Spring time Gorse flower in Irish mythology and culture
Gorse flowers in the Irish Landscape
Gorse is very common here in county Kilkenny but this does not make it any less loved by many, as it flowers in springtime. Many of the hills sides and woodland areas come to life with their yellow flowers.
Gorse, also known as furze, is a sweet scented, yellow flowered, spiny evergreen shrub that flowers all year round.
In fact, there are several species of gorse that flower at different times of the year making it a much-loved plant for the bees and giving it the appearance of being in bloom all year long. There is an old saying that goes, “When the gorse is out of bloom, kissing is out of season.”
Gorse is often associated with love and fertility. It was for this reason that a sprig of gorse was traditionally added to a bride’s bouquet and gorse torches were ritually burned around livestock to protect against sterility. However, one should never give gorse flowers to another as a gift for it is unlucky for both the giver and receiver.
Gorse wood was used as very effective tinder. It has a high oil content which means it burns at a similar high temperature to charcoal. The ashes of the burnt gorse were high in alkali and used to make soap when mixed with animal fat.
Onn, meaning gorse, is the 17th letter of the ogham alphabet. It equates to the English letter O.
In Celtic tradition, gorse was one of the sacred woods burned on the Beltane bonfires, probably the one that got them started. It was a shrub associated with the spring equinox and the Celtic god of light, Lugh, doubtlessly because of its ever blooming vibrant yellow flowers.
In Brittany, the Celtic summer festival of Lughnastdagh, named after the god, was known as the Festival of Golden Gorse.
Flowers used in wine and whiskey
The flowers have a distinct vanilla-coconut aroma and are edible with an almond-like taste. They can be eaten raw on salads or pickled like capers. They have also been used to make wine and to add colour and flavour to Irish whiskey. However, consuming the flowers in great numbers can cause an upset stomach due to the alkalis they contain.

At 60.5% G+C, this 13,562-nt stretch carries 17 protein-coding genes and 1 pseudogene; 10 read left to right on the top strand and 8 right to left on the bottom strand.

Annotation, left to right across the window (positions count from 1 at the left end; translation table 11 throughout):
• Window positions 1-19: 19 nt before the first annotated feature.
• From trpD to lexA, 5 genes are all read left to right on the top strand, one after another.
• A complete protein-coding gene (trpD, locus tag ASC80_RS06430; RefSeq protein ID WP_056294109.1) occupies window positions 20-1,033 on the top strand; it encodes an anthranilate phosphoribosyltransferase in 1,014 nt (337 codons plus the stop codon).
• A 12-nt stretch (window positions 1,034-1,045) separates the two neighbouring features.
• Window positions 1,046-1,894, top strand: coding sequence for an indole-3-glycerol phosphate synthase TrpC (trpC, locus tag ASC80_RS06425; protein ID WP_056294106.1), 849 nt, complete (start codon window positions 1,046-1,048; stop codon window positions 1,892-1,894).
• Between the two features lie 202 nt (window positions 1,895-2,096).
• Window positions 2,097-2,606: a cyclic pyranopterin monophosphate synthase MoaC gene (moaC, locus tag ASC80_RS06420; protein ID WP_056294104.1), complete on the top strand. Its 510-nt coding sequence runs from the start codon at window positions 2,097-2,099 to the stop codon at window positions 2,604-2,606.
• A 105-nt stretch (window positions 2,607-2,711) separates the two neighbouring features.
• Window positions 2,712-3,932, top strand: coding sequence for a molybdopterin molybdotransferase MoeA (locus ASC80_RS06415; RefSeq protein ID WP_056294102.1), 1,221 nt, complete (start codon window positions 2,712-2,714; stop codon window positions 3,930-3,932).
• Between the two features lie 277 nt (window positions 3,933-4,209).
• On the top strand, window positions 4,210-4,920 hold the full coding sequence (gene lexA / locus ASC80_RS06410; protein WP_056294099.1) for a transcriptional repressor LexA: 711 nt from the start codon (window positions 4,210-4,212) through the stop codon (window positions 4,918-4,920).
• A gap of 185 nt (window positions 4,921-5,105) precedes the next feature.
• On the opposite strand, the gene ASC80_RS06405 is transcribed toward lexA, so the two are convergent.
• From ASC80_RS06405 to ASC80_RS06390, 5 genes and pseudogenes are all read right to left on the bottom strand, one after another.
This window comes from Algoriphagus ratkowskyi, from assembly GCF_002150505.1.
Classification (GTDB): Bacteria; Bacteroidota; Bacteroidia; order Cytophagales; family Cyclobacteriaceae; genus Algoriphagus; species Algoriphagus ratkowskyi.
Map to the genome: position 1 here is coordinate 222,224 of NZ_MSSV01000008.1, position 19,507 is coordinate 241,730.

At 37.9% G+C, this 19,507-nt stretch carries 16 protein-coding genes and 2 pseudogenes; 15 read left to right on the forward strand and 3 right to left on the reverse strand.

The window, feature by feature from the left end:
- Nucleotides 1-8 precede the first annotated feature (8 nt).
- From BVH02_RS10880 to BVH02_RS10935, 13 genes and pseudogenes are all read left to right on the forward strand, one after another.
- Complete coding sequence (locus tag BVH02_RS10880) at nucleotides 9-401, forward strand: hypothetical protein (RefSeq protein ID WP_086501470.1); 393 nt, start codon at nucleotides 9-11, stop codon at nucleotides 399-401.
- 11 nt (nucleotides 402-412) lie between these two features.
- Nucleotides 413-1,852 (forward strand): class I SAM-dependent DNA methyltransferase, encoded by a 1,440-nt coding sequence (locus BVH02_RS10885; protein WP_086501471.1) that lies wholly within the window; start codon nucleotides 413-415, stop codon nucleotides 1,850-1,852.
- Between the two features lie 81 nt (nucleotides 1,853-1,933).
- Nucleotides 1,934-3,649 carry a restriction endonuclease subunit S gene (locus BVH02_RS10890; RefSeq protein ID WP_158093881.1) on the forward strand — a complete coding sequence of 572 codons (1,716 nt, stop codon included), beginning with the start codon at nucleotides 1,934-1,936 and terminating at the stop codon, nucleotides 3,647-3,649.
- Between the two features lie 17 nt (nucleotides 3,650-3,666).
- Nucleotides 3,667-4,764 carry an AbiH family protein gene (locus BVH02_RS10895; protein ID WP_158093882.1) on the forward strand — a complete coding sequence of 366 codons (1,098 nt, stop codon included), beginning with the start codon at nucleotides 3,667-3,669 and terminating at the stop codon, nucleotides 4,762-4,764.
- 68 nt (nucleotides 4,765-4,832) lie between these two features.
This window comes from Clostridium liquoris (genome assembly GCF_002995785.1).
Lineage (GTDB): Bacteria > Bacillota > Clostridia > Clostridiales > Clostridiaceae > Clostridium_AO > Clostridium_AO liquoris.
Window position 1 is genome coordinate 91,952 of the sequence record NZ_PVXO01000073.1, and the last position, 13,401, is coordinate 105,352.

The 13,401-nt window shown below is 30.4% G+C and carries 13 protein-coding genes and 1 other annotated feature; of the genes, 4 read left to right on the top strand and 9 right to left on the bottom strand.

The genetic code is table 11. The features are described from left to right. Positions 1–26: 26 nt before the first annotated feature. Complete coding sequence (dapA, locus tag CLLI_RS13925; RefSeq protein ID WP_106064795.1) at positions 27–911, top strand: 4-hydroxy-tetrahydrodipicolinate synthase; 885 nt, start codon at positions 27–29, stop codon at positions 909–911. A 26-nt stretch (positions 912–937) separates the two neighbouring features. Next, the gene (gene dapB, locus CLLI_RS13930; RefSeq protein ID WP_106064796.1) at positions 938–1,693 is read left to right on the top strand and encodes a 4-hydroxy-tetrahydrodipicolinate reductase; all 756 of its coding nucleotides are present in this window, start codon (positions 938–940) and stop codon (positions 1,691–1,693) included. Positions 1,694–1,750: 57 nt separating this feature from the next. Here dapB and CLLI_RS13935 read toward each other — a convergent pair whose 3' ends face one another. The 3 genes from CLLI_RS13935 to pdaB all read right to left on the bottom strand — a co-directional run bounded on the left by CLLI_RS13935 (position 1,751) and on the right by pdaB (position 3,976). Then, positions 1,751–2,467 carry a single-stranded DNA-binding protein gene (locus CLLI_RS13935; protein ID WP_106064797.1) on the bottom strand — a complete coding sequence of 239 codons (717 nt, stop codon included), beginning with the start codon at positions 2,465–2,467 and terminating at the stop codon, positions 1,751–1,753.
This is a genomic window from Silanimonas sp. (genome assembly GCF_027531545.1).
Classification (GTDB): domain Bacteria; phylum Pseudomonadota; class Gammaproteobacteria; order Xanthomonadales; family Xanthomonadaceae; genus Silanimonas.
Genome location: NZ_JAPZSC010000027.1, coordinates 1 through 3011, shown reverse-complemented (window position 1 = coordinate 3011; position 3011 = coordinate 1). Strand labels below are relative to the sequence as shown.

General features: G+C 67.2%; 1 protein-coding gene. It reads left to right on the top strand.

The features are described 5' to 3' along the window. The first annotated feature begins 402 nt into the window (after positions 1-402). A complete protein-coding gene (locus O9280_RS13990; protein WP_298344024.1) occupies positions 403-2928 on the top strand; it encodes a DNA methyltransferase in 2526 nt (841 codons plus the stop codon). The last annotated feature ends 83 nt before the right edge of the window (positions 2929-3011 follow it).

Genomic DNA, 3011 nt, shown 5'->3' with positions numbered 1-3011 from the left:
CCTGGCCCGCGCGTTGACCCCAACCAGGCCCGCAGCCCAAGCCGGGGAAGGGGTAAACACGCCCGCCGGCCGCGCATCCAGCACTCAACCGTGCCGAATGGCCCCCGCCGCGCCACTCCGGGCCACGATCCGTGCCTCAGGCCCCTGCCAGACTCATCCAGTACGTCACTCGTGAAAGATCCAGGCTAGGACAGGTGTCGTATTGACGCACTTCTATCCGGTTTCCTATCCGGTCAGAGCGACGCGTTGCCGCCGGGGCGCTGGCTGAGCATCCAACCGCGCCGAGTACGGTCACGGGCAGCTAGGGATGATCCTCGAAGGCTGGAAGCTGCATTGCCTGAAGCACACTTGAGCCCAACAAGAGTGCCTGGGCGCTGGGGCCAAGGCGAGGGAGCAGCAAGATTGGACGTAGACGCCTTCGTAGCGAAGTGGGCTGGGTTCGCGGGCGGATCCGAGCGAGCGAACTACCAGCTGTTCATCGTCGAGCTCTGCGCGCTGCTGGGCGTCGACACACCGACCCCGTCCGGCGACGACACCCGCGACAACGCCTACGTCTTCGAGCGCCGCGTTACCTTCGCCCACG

The prickly nature of gorse gave it a protective reputation, specifically around livestock. As well as providing an effective hedgerow, gorse made an acceptable flea repellent and the plant was often milled to make animal fodder.
Gorse in Irish Culture
Gorse is the 15th letter of the Gaelic tree alphabet, representing O. Its old Gaelic name was Onn, and in modern Gaelic it is conasg. It’s a prickly shrub, which can almost always be found in flower somewhere, all twelve months of the year, and this means it has many positive connotations in folklore.
Snippets of lore
Here are the titbits of fact and folklore about pine tweeted by @cybercrofter on 15 December 2011.
Gorse is the 14th letter of the Gaelic tree alphabet, for O – in old Gaelic it was onn or oir (gold). In Modern Gaelic it’s conasg.
Conasg (Gaelic for gorse) means prickly or armed, appropriately enough as it’s the spiniest plant around.
As gorse’s branches, twigs and leaves are all spiny, which reduces water loss, it can survive extreme exposure to wind and salt.
Other regional names for gorse are whin or furze. In latin, it’s Ulex europaeus.
Here’s a lovely short Harry Rutherford poem about gorse. http://heracliteanfire.net/2009/01/26/poem/
Gorse bears yellow flowers all year round, and as they say, ‘When gorse is in bloom, kissing is in season.’
Gorse is a symbol of the sun god Lugh, as it carries a spark of sun all year.
Bees love gorse and it’s a good source of food for them on warm winter days and in early spring.
In late spring, gorse flowers smell of coconut and vanilla.
Here’s a poem from me, The Gorse is out behind Glencanisp. Audio too. http://www.pankmagazine.com/the-gorse-is-out-behind-glencanisp/
A decoction of gorse flowers counters jaundice.
Gorse seed pods explode in hot sun.
Gorse fixes nitrogen due to symbiosis with a bacterium in the roots.
Horses that eat gorse don’t catch colds (but presumably end up with perforated gums…)
The fierce fire of furze is ideal for baking.
Gorse boughs were used for creel-making. Ouch.
Gorse is a good windbreak and a gorse bush is the best place to dry washing – it naturally pins it in place.
A bundle of gorse is excellent for sweeping chimneys.
Here’s a recipe for gorse flower wine. http://www.celtnet.org.uk/recipes/brewing/fetch-recipe.php?rid=gorse-flower-wine
Gorse flowers give yellow and green dyes.
Gorse bark gives a dark green dye. Add a bucket of urine and wait 3 hours.
Yellowed gorse, a poem by Fay Slimm http://www.poemhunter.com/poem/yellowed-gorse/
A missing home gorse poem, by Francis Duggan http://www.poemhunter.com/poem/i-d-love-to-see-the-gorse-in-bloom/
Gorse lifts the spirits of the downhearted, and restores faith.
Festival of the Golden Gorse is celebrated on 1 August (Lughnasa).
Gorse protects against witches.
Gorse’s magic is good for bringing a piece of work, a project, a relationship or a troublesome thing to a complete and final end.
Gorse symbolises joy.
Remember the nitrogen-fixing? Grow gorse for 7 years and the ground will be excellent for corn.
In 1778 a gorse crushing mill was set up in Perth. One acre of crushed gorse bushes will keep 6 horses in fodder for 4 months.
Bring gorse into the house in May to ‘bring in the summer’.
Giving someone gorse flowers is unlucky, for both giver and receiver. Best keep them for yourself!